One of my favorites got traded to the White Sox yesterday for Brent Lillibridge and Zach Stewart. It's weird to think that this deal seems about right for a guy that's been a centerpiece of a winning team for the better part of the last decade. But, as anyone who watched Youk and thought about him critically could have predicted, when he fell, he fell fast. He will be missed.
Youk's precipitous downfall was predictable for a couple of reasons. First of all, his career high for games played in a Major League season was 147 in 2006 when he was 27. In his six full seasons in the Majors*, Youk topped 140 games three times and averaged 132 games played. He's now 33 and every year for the rest of his career, he will probably miss significant time with injuries.
The second reason that one could have seen this coming is looking at Youkilis's famous swing. The way in which he caresses the barrel of the bat in his stance is talked about a lot. But that stuff's fine. The bad part is looking his actual swing.
There are just so many parts to it. The bat does spend a lot of time in the zone, but it takes a lot of effort to get there (please note that I am not a baseball coach and am approaching this as a fan and a person who played baseball as a kid but wasn't a particularly good hitter). You can see that he takes the bat from over his head into a hitch and THEN puts his hands back in a position to hit as the pitch is coming. That bat has to travel a long way in a very short amount of time. Also, his feet are very close together and he has to make a pretty big step to put his swing on line. This makes him slightly off balance basically until the moment the ball is coming at him. Any Little League coach would try to get a kid to stop doing these things, but if you're a Major League-caliber player with Major League-caliber hands, you can get away with this. But just because you can get away with it doesn't mean you should do it.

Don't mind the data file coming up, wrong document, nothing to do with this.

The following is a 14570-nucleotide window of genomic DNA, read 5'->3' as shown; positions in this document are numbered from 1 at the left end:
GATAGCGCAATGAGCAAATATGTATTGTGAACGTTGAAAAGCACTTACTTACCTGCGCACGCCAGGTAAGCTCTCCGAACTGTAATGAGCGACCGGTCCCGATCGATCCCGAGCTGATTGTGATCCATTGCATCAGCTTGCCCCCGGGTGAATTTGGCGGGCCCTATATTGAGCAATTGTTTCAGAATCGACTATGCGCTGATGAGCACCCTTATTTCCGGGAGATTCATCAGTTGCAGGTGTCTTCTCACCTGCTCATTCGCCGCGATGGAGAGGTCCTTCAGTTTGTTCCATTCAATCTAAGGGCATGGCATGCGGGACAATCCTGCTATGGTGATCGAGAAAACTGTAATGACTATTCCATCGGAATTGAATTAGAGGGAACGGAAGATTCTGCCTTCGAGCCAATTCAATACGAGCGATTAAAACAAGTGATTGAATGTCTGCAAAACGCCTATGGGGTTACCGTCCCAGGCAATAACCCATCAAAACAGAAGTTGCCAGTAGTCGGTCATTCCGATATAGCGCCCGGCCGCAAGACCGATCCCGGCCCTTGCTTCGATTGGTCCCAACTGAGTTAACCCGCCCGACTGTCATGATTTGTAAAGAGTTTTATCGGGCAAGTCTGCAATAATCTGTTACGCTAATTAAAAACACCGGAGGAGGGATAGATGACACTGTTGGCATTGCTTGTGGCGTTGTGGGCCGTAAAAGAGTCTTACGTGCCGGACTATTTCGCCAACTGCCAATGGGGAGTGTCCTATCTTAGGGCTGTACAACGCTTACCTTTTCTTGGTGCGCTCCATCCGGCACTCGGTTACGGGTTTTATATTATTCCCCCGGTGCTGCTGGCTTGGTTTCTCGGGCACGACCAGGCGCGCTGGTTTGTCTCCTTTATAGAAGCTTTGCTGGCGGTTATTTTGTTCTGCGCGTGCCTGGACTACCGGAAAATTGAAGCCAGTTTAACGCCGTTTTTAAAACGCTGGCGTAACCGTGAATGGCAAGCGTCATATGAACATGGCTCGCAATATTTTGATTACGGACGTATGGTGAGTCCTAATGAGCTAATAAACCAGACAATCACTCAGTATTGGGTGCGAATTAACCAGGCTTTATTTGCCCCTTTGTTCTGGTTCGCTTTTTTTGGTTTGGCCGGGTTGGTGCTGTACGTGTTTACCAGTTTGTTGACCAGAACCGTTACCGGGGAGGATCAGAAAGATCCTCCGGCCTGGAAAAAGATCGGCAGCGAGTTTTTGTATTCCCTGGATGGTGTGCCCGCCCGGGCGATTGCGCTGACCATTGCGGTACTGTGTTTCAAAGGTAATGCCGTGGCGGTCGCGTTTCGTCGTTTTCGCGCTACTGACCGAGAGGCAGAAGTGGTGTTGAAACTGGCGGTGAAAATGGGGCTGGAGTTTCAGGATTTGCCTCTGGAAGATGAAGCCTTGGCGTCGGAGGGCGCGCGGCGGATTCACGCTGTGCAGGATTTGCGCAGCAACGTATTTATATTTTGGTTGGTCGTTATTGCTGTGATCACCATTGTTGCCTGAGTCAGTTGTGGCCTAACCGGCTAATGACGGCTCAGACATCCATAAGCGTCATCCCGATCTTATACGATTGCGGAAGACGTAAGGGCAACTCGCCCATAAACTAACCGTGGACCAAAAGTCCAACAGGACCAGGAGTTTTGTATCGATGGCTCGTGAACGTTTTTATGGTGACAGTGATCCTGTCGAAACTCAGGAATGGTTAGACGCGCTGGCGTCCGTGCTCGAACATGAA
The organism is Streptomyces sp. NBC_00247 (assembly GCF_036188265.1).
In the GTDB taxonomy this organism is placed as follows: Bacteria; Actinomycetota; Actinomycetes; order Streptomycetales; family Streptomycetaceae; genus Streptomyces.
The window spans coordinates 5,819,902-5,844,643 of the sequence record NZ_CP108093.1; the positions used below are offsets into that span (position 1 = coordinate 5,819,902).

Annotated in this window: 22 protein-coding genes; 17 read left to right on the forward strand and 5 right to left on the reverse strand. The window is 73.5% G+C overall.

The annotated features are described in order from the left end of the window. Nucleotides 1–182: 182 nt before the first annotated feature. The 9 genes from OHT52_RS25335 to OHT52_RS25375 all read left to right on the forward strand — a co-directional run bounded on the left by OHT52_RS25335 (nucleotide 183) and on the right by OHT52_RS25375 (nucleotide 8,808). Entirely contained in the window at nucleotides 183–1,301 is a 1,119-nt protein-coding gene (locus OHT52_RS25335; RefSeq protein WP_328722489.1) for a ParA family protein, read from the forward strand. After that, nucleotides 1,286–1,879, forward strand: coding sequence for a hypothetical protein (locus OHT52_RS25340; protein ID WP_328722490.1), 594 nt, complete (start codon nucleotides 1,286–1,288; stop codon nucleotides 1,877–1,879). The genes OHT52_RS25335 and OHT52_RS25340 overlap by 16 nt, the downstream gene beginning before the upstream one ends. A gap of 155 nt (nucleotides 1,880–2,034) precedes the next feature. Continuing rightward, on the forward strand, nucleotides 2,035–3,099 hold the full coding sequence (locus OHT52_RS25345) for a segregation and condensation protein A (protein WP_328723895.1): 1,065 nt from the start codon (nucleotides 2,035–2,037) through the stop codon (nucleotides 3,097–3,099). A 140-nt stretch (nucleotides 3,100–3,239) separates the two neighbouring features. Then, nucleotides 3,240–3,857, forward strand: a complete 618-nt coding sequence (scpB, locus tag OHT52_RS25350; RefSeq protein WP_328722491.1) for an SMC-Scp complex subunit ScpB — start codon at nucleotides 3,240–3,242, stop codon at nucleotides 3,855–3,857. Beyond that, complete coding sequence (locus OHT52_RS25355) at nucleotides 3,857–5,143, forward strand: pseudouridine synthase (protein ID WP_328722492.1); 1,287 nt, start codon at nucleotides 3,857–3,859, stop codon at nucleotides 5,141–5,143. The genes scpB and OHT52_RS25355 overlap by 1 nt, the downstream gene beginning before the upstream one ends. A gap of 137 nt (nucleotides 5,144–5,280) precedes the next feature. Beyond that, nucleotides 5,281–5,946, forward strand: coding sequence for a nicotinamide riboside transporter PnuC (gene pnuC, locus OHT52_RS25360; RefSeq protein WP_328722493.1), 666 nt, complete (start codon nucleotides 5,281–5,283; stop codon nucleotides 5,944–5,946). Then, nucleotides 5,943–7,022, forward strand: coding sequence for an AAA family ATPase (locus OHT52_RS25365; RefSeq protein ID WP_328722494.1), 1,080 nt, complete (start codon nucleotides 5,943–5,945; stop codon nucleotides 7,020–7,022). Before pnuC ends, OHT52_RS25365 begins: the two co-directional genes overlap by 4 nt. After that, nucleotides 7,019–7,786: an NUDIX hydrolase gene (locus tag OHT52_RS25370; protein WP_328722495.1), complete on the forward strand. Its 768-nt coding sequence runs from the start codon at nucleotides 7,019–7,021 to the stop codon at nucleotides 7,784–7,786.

Basically, there's a ton of movement in that swing. It is not effortless, and there are a bunch of little pieces that make it all work. If one of these parts is late or starts sliding because Youk loses strength or quickness, the whole swing will suffer considerably. His power has essentially evaporated (from 2008 to 2010, he suddenly had a good amount of power), and his BABIP has free-fallen. His BABIP over his five full years before 2011 was .336 (really high), but the last two years it has fallen to .294. When he gets the ball in play, he's much less effective. This decline sort of came all of a sudden in the latter part of 2011, and I think his complicated swing lent itself to such a quick and dramatic fall.
Coaches should have fixed that when they had the chance. The swing worked for a while, but they should've seen this coming. Youk probably could've had a few more very productive years if his swing had been simplified and streamlined. It's a shame that his Red Sox career is over, and that the Red Sox couldn't get much for him. I'll miss him and I'll wonder what could have been for an incredibly smart and disciplined hitter who put it all together for only about three years.
*Six?!?!?! Seems low, but he played a significant amount in 2004 and 2005 though not full seasons.